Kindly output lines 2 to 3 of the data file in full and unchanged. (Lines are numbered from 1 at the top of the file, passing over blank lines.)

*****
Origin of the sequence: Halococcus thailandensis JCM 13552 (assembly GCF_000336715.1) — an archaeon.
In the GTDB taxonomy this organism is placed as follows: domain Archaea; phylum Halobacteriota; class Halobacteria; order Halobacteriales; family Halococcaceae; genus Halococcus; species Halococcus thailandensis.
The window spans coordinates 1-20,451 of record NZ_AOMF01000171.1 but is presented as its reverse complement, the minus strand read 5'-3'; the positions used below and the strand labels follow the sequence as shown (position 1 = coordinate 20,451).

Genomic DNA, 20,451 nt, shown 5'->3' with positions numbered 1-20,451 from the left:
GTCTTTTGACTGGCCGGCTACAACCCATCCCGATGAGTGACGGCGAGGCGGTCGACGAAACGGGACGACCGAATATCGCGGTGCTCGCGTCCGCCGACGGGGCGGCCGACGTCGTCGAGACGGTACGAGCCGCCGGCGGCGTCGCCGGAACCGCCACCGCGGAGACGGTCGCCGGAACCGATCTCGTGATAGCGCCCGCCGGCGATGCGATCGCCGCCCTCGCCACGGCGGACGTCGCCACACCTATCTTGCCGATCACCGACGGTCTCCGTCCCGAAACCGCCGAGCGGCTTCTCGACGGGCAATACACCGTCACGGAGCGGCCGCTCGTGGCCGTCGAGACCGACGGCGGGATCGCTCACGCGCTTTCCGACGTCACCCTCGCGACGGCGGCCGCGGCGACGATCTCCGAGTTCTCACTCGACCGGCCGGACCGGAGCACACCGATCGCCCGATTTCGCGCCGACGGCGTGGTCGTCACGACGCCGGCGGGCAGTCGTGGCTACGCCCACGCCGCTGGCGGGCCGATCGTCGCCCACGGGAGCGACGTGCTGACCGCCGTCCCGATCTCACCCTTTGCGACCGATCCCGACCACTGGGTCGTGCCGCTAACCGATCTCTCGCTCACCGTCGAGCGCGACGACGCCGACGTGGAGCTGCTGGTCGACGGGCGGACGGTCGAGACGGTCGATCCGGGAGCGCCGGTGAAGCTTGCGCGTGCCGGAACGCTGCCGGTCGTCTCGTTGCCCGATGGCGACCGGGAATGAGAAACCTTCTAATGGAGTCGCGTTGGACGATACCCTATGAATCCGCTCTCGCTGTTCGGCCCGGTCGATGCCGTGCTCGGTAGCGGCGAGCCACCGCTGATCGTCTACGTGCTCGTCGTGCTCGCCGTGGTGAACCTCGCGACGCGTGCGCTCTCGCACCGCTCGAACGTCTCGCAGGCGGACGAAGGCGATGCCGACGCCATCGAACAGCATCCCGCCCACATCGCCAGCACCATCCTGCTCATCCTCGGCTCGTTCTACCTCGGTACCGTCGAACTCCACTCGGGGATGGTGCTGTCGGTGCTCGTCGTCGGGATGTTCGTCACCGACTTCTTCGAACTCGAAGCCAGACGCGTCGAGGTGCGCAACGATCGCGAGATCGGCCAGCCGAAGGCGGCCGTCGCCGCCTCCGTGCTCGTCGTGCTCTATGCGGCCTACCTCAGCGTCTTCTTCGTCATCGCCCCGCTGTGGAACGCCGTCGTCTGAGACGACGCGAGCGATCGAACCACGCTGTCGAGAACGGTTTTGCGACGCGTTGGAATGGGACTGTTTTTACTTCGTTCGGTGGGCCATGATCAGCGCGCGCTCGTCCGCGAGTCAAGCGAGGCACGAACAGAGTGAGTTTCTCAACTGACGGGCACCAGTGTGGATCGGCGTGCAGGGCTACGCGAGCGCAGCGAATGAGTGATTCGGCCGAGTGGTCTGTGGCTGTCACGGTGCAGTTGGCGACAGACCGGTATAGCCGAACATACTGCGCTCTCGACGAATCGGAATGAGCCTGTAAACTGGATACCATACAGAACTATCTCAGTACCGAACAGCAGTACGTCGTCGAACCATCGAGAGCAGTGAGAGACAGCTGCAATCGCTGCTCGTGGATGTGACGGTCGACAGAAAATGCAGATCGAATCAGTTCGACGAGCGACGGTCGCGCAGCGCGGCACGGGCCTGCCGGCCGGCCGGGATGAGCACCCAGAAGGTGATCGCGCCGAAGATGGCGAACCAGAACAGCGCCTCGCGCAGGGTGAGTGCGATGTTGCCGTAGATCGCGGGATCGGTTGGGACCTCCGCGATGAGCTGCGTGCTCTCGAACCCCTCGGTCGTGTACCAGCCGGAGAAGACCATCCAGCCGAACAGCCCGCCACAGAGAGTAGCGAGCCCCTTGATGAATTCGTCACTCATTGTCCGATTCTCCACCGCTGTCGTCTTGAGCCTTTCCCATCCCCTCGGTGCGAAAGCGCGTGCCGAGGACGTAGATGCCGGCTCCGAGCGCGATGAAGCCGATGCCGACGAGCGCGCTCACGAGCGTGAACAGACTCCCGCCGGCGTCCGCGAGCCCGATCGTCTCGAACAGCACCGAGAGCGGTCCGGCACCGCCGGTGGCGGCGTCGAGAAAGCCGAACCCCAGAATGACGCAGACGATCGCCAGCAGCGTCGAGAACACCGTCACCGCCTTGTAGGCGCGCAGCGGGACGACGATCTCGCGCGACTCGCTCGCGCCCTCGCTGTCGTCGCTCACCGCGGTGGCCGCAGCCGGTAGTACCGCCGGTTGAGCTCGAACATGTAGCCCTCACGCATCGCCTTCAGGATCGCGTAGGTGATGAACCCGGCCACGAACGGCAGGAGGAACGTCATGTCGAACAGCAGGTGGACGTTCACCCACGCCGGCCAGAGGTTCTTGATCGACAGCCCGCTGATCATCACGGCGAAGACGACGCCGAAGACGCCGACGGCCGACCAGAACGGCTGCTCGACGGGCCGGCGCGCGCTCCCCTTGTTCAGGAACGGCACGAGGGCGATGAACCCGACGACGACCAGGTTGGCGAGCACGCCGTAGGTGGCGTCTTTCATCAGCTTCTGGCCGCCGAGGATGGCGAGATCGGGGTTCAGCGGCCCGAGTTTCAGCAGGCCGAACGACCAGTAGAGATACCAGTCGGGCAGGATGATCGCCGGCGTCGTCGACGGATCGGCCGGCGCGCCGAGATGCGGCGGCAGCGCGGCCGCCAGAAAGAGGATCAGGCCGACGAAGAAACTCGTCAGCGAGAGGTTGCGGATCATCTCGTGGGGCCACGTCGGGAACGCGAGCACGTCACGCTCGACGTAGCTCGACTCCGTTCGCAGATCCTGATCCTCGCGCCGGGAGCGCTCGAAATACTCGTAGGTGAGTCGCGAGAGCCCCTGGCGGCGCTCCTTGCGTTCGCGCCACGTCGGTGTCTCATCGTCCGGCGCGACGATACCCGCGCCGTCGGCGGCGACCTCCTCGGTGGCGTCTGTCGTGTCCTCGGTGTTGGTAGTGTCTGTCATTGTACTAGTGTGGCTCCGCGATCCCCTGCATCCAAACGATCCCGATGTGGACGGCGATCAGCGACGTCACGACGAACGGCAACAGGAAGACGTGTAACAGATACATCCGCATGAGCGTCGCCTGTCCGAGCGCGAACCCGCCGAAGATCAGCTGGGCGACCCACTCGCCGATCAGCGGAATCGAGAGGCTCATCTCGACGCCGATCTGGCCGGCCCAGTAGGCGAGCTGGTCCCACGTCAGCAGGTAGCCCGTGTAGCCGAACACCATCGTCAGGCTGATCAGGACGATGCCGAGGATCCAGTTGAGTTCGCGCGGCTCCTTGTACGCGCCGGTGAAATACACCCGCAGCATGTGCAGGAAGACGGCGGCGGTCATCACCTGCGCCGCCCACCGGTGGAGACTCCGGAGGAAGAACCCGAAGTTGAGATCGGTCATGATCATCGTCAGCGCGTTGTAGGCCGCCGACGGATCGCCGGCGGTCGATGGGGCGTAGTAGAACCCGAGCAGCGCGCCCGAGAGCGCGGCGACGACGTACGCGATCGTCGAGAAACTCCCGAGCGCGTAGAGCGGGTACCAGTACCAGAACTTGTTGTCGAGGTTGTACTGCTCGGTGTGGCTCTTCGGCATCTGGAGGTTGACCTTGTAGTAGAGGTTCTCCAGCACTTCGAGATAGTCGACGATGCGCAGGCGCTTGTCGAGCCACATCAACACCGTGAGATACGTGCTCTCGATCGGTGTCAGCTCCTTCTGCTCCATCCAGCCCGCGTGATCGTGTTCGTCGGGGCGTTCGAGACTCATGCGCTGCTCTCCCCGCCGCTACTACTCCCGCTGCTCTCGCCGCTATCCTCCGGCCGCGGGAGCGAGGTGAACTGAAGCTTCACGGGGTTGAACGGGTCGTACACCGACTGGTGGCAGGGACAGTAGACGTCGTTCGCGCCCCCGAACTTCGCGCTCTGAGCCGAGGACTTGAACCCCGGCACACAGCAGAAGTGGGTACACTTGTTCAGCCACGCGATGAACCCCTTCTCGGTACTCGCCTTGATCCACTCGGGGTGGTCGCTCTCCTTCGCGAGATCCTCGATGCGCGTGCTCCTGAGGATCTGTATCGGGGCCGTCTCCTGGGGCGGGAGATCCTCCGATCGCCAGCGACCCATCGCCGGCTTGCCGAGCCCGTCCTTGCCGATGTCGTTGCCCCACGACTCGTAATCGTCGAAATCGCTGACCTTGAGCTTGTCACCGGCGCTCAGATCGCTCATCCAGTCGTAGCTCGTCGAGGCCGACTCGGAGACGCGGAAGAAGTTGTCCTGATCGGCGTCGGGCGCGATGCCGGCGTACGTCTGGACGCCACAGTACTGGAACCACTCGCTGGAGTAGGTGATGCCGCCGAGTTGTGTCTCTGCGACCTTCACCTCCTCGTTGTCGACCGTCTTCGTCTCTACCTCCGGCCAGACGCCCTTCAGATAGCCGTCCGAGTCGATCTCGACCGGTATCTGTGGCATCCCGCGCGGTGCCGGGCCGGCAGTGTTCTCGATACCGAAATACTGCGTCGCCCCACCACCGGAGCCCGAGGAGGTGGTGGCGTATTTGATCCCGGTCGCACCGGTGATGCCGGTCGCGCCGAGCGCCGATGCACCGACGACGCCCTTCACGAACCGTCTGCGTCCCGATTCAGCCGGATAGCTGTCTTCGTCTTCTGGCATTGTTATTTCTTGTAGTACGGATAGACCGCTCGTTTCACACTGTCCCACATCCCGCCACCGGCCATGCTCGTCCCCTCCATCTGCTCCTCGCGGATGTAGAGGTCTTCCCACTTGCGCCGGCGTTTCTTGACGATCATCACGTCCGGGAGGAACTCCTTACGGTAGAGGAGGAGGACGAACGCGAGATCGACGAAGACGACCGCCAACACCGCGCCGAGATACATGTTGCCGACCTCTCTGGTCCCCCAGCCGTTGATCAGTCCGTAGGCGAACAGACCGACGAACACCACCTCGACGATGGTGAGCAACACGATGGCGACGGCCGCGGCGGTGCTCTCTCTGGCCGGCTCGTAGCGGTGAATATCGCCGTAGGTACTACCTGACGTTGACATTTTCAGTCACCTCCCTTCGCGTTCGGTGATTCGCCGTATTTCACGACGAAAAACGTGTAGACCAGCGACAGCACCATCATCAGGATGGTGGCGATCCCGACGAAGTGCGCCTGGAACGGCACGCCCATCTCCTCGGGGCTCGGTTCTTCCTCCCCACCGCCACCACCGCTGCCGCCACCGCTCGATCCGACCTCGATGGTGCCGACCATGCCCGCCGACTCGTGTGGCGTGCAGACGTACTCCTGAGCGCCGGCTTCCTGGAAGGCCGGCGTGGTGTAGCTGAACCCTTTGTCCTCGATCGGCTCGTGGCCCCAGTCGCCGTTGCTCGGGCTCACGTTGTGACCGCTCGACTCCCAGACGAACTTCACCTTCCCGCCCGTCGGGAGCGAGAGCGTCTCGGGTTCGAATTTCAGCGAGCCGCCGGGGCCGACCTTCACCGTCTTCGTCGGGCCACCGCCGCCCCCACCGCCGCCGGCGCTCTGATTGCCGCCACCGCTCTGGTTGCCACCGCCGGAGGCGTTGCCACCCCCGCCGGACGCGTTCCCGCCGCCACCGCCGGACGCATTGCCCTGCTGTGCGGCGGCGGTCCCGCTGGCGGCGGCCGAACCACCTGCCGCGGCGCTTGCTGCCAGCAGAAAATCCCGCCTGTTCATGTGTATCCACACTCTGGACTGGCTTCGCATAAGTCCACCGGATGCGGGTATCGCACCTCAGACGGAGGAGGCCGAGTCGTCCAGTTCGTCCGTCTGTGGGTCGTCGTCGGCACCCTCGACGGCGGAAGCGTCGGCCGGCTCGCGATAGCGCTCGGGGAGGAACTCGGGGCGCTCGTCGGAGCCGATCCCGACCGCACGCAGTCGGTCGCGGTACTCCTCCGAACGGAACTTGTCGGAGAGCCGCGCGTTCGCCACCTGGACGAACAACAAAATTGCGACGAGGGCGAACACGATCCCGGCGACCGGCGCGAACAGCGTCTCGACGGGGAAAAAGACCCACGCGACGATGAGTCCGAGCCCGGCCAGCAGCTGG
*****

In the GTDB taxonomy this organism is placed as follows: domain Archaea; phylum Halobacteriota; class Halobacteria; order Halobacteriales; family Halococcaceae; genus Halococcus; species Halococcus thailandensis.
The window spans coordinates 1-20,451 of record NZ_AOMF01000171.1 but is presented as its reverse complement, the minus strand read 5'-3'; the positions used below and the strand labels follow the sequence as shown (position 1 = coordinate 20,451).